LONDON/NEW YORK (Reuters) - BNP Paribas has asked at least three banks to help it clear certain energy transactions in U.S. dollars next year to make sure it can keep its energy trade finance division operating after a ban imposed for violating U.S. sanctions, sources said.
The French bank made the requests to JP Morgan Chase and Co, Bank of America Merrill Lynch and Citi in July and August, according to sources who asked not to be named because talks are confidential.
Four sources with banks and trading houses in Europe and the United States said JP Morgan decided against accepting the request but other sources said talks were still going on.
“Discussions are ongoing and the process is moving forward in a constructive way,” a source close to negotiations said.
BNP Paribas, JPMorgan, BAML and Citi declined to comment.
BNP’s request to other banks is legally permissible.
However, experts say banks may be reluctant to clear for BNP Paribas because they could be opening themselves up to risk or the perception of risk which could hurt their reputations. One said BNP Paribas may be reluctant to give up as much info as the other bank needs to be comfortable processing transactions, for fear of losing clients.
A New York banking regulator suspended the French bank from clearing transactions in energy trade finance for the whole of 2015 as part of a punishment for violating U.S. sanctions against Sudan, Cuba and Iran. The suspension also included financial penalties of nearly $9 billion.
“Without getting help with the clearing, BNP will simply not be able to operate its energy trade finance division,” a source at a trading company which works with BNP said.
The energy trade finance business accounted for as much as 5 percent of BNP’s revenues in 2006 but was scaled back after the 2008 financial crisis and then again after the U.S. probe. It now only represents 1 percent of overall revenues although still accounts for hundreds of jobs.
U.S. dollar typically transactions pass through one of two major clearing systems in New York where large volumes of the main currency for global commodity trades are readily available.
Despite the suspension imposed by the New York regulator, the terms of the punishment left the door open for the French bank to pay others to do the job.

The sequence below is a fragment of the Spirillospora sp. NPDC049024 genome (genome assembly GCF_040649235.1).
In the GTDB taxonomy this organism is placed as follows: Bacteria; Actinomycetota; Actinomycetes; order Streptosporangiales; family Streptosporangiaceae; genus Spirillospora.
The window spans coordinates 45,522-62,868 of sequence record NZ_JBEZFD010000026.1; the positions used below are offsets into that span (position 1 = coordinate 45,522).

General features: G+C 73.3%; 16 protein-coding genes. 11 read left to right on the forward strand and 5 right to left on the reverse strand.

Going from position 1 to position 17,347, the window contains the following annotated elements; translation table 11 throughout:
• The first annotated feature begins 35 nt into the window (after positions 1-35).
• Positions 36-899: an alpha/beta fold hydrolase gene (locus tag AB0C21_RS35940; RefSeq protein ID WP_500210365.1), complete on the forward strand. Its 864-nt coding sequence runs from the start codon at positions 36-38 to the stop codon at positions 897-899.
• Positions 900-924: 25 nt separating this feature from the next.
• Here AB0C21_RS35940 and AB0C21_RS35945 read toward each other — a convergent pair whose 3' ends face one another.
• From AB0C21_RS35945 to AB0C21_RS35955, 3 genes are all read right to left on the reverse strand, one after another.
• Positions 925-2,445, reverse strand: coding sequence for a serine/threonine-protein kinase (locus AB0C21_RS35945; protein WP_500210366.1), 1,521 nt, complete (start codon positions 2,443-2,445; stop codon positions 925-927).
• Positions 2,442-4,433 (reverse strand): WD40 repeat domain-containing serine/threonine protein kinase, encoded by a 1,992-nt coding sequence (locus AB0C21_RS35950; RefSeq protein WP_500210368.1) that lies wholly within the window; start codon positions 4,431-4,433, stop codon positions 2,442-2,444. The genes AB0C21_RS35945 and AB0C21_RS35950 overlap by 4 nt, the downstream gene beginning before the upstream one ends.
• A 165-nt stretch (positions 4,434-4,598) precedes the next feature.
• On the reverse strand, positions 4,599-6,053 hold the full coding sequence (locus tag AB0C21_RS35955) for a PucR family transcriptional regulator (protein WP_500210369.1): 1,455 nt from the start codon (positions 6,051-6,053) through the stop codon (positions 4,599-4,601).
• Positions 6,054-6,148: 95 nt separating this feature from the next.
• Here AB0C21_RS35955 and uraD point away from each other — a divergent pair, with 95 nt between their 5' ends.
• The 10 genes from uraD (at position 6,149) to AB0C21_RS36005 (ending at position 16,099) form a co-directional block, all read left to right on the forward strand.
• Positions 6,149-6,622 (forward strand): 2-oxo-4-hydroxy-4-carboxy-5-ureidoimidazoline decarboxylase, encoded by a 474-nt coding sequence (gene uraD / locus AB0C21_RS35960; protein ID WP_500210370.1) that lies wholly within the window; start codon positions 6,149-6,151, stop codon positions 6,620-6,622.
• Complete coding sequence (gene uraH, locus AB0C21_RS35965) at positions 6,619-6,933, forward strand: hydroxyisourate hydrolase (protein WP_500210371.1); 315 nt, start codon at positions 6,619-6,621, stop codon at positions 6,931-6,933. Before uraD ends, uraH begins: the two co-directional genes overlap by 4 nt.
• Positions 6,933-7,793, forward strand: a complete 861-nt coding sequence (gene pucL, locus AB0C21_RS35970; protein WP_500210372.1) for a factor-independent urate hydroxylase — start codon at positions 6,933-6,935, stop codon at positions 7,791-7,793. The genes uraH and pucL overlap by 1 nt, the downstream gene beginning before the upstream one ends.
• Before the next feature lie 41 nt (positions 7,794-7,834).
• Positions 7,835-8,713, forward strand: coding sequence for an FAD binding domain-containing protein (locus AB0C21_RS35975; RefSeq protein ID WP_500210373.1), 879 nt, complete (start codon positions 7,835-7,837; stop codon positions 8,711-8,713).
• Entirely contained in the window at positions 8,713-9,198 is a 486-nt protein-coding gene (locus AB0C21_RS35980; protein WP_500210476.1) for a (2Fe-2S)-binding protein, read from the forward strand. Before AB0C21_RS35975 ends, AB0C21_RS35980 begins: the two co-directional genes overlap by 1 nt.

The suspension of dollar clearing was on business lines that were the central points of wrongdoing, according to the New York Department of Financial Services.
Any bank temporarily taking on clearing on behalf of BNP would be able to charge a high rate for the service and they might also gain new clients if switching back to the French bank in 2016 proved complicated or otherwise less desirable, sources familiar with talks said.
Major global banks such as BNP hold dollar accounts with the two main U.S. payment systems - CHIPS and FedWire - so that foreign companies can make or receive payments to or from suppliers in dollars or do transactions with American clients.
BNP mainly clears dollars on behalf of its own clients, and not on behalf of other banks. CHIPS is owned by 23 large commercial banks and supervised by the U.S. central bank, the Federal Reserve. FedWire is operated by the Fed.
Commodities exporters, importers and trading houses all rely on bank funding to manage capital intensive international trade flows in areas such as oil, metals or coal.
BNP Paribas has been the leader in energy trade finance for decades and trading houses such as Glencore, Trafigura and Mercuria have long relied on the French lender for up to 40 to 50 percent of their credits lines.
But that business has been scaled back. BNP Paribas, along with other banks, has pulled back from some lending businesses which are seen by regulators as more risky and therefore require banks to hold more capital in case they encounter problems.
Sources at those trading houses said BNP was currently providing around 10-15 percent of their credit lines as banks from the United States to Europe and Australia - such as Citi, and ABN Amro - expanded in trade finance.
Spokespeople for Glencore, Trafigura and Mercuria declined to comment.
In Europe, dozens of senior managers and BNP’s front office staff in energy trade finance left the bank between 2011-2013, according to insiders and trading sources. BNP declined to comment on staffing.
Earlier this year BNP exited its role of coordinating mandated lead arranger on Glencore’s $1.275 billion facility. It has stopped new lending to trader Trafigura and is cutting trade finance lending in Africa, according to trading sources. Glencore and Trafigura declined to comment.
Additional reporting by Maya Nikolayeva and writing by Dmitry Zhdannikov; editing by Anna Willard